NCAD launched their inaugural programme with an exhibition by Turner Prize nominee Phil Collins and the Common Ground initiative, ‘Pimp my Irish Banger’.
‘Pimp my Irish Banger’ is the result of a long term public art collaborative project between young men from St Michael’s Youth Project, Common Ground, and the artist Terry Blake.
During 2006, Dean Farrell, Jonathan O’Reilly, Glen Keogh and Ian O’Brien (aged 11 to 13 years) worked with youth workers, Eric Caffrey and Carol Byrne on the project inspired by the t.v. programme Pimp My Ride, as a way of addressing the ongoing issue of joy riding in the St Michael’s Estate area.
‘The young men all have a keen interest in cars. The group researched on the internet and collected images of horses, dogs, tigers and pigeons and others they liked so they could choose and paint their own, using a computer technique to transform photographs into stencils which were then projected, drawn and painted directly onto the doors and bonnets’ (Terry Blake, Artist).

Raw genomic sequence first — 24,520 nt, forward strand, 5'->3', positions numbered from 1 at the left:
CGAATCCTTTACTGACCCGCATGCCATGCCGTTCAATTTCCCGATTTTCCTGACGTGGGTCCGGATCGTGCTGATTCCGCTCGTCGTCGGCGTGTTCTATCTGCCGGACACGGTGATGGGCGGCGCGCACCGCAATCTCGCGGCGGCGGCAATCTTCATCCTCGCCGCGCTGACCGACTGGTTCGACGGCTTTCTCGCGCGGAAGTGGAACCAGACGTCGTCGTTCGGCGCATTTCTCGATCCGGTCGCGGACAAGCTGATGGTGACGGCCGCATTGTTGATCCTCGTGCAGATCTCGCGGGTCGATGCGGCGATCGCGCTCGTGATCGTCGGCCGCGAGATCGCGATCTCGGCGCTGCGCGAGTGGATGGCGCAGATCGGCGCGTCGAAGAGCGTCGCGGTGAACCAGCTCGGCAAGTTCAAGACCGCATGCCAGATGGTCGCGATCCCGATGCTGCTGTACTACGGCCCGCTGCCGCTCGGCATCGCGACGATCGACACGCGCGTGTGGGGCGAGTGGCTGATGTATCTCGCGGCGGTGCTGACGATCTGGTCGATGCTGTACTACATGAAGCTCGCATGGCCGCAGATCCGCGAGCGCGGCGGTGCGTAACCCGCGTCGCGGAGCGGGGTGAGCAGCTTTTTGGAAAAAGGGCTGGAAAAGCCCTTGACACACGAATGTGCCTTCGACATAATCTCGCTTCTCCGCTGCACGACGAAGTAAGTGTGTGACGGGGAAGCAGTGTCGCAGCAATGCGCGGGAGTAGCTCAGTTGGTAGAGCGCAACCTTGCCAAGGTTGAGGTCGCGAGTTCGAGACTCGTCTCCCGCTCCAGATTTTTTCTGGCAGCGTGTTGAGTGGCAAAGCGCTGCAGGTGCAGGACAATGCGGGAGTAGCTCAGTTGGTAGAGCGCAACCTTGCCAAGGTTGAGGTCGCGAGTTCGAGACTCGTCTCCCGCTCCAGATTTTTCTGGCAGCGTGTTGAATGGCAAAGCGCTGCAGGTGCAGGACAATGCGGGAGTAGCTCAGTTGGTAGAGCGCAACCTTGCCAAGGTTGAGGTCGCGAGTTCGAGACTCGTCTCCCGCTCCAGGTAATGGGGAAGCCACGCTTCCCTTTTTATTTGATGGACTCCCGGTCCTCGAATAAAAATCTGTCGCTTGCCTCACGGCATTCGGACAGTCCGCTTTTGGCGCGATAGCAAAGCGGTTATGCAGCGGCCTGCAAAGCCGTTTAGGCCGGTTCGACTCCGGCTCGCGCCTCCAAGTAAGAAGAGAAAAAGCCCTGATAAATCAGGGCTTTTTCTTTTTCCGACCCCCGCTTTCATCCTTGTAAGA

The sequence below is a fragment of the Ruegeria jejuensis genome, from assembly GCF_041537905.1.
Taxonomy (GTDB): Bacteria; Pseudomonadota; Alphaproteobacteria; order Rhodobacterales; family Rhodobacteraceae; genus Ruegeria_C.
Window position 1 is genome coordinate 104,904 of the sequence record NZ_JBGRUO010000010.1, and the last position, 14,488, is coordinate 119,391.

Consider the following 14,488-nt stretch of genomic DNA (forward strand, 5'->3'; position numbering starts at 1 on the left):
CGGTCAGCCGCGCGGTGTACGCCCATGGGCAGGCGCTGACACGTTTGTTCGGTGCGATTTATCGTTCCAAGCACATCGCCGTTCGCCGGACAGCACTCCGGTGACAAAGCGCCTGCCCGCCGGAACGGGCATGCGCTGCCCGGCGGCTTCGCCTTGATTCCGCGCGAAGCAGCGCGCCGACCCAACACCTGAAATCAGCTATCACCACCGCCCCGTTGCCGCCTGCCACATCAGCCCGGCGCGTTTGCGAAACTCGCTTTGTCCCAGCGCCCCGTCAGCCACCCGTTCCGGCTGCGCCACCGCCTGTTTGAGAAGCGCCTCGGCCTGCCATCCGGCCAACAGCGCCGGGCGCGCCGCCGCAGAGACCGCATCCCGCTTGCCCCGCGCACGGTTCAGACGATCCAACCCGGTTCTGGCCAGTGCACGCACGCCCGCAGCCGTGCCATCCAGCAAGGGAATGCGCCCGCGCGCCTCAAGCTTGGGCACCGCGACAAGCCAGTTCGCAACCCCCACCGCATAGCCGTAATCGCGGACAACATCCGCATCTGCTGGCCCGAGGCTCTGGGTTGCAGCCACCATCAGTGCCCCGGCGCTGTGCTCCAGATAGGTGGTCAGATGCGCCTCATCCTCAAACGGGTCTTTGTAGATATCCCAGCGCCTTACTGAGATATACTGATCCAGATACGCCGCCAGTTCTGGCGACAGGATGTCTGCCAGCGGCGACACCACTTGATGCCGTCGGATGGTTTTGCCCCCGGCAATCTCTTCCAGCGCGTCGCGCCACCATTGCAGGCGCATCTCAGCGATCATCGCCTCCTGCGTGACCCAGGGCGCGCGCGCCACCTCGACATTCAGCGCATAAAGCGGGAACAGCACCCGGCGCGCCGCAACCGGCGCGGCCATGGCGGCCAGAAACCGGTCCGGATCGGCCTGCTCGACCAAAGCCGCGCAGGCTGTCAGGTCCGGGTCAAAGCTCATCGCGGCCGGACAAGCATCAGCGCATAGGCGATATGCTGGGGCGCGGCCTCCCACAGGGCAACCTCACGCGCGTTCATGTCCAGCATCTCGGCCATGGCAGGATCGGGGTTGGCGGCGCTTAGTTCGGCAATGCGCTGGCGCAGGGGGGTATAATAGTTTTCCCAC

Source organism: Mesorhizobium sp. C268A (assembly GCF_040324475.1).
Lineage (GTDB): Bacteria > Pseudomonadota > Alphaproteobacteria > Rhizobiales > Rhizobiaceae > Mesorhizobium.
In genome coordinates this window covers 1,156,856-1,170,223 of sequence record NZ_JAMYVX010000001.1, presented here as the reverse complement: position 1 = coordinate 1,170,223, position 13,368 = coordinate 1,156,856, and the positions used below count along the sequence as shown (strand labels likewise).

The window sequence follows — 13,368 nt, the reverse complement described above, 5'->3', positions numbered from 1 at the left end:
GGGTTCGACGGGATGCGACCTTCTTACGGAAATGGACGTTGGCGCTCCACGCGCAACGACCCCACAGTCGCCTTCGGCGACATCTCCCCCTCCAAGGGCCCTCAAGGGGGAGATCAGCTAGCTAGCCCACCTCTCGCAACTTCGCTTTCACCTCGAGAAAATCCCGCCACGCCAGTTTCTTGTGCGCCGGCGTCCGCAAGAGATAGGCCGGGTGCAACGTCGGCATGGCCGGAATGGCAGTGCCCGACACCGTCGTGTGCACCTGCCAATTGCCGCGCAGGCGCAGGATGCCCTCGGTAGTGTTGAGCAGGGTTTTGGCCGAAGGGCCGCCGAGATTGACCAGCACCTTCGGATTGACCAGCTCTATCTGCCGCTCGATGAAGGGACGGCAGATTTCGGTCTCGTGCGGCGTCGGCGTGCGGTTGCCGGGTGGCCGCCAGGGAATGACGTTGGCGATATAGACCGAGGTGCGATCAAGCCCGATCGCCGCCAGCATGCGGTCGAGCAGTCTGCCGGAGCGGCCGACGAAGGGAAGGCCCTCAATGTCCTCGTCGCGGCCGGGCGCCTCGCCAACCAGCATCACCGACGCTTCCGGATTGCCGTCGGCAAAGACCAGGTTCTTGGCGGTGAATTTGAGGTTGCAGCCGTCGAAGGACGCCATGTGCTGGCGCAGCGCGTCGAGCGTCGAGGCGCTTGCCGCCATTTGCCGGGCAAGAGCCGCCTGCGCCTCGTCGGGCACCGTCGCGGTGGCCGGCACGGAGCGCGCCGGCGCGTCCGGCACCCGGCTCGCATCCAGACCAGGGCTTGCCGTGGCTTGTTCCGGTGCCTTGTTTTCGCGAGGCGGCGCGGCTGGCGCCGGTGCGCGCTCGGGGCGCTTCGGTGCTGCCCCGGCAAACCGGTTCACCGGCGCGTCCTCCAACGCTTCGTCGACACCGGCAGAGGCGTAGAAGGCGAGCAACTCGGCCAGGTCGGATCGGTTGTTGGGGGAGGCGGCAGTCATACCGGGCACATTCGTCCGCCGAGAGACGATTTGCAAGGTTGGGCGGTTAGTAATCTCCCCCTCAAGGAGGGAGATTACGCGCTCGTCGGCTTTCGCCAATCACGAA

The project ‘Pimp my Irish Banger’ represents an empowering process for a specific group of young people in Dublin 8 using the visual arts to describe and embody ideas, images and issues which are important in their day-to-day lives.